Has The Moment Arrived To End Political Interference in L.A. City's Land Use Decisions?

Writing under the nom de plume of the ghost of Ed Logue, an L.A.-based land use professional offers this modest proposal for eliminating political interference and campaign cash from L.A. city planning.

2 minute read

September 14, 2020, 10:00 AM PDT

By Clare Letmon

City Hall

trekandshoot / Shutterstock

In this exclusive op-ed for TPR, Ed(ifice) Locus*—a pseudonymous nod to legendary urban planner Ed Logue, and rooted in the Latin word for 'place'—asserts that decoupling campaign finance from land use planning is a necessary safeguard against the pay-to-play schemes that plague the city's entitlement process. Citing L.A. Metro's Conflict of Interest Code, Locus suggests the time has come for strong ethics rules that prohibit council members from voting on projects for campaign donors to begin to restore public faith in City Hall.

"This may be the moment we have dreamed for, the “time of opportunity” when we can finally do good land use planning in Los Angeles.

Truly revolting allegations of fraud and impropriety are in the papers almost every day, allegations that draw back the curtain on pollution in the municipal “entitlement” processes for real estate development. Yet, out of the trauma of this awful fraud, there may emerge a materially improved set of procedures that could render manifest benefits for improving our lives.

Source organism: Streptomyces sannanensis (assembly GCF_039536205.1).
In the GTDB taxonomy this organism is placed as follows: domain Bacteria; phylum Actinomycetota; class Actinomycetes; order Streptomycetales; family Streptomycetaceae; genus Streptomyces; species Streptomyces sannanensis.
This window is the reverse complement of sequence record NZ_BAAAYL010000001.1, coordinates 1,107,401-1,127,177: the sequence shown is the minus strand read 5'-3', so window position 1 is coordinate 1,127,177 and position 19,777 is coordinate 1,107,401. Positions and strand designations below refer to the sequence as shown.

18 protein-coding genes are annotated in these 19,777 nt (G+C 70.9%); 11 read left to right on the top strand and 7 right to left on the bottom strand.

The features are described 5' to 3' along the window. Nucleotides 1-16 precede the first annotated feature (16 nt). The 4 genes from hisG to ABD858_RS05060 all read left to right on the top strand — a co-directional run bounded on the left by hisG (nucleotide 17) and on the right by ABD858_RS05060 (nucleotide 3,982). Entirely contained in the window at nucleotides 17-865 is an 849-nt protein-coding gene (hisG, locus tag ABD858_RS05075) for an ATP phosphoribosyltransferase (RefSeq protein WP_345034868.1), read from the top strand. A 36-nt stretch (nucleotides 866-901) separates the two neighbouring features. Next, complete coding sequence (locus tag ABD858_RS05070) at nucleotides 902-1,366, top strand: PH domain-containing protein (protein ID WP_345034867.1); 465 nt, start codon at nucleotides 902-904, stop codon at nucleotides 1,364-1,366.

Top quality urban planners have lamented (privately while in office and publicly after they left) that this city could not truly plan its future because of political interference in land use decisions.  It was City Councilmembers who called the shots, not the professional planners we admired, names like Cal Hamilton, Jane Usher, Con Howe and Gail Goldberg. City Council interference was a given. It was pervasive and was essentially required.

And we all knew that such interference could easily be purchased - for cash."

(*To protect the integrity of ongoing federal investigations into LA City Hall corruption, TPR has taken the unusual step of concealing the identity here of the LA-based land use professional who offers this modest proposal for eliminating political interference and campaign cash from LA city planning.) 

For the full article, visit The Planning Report.

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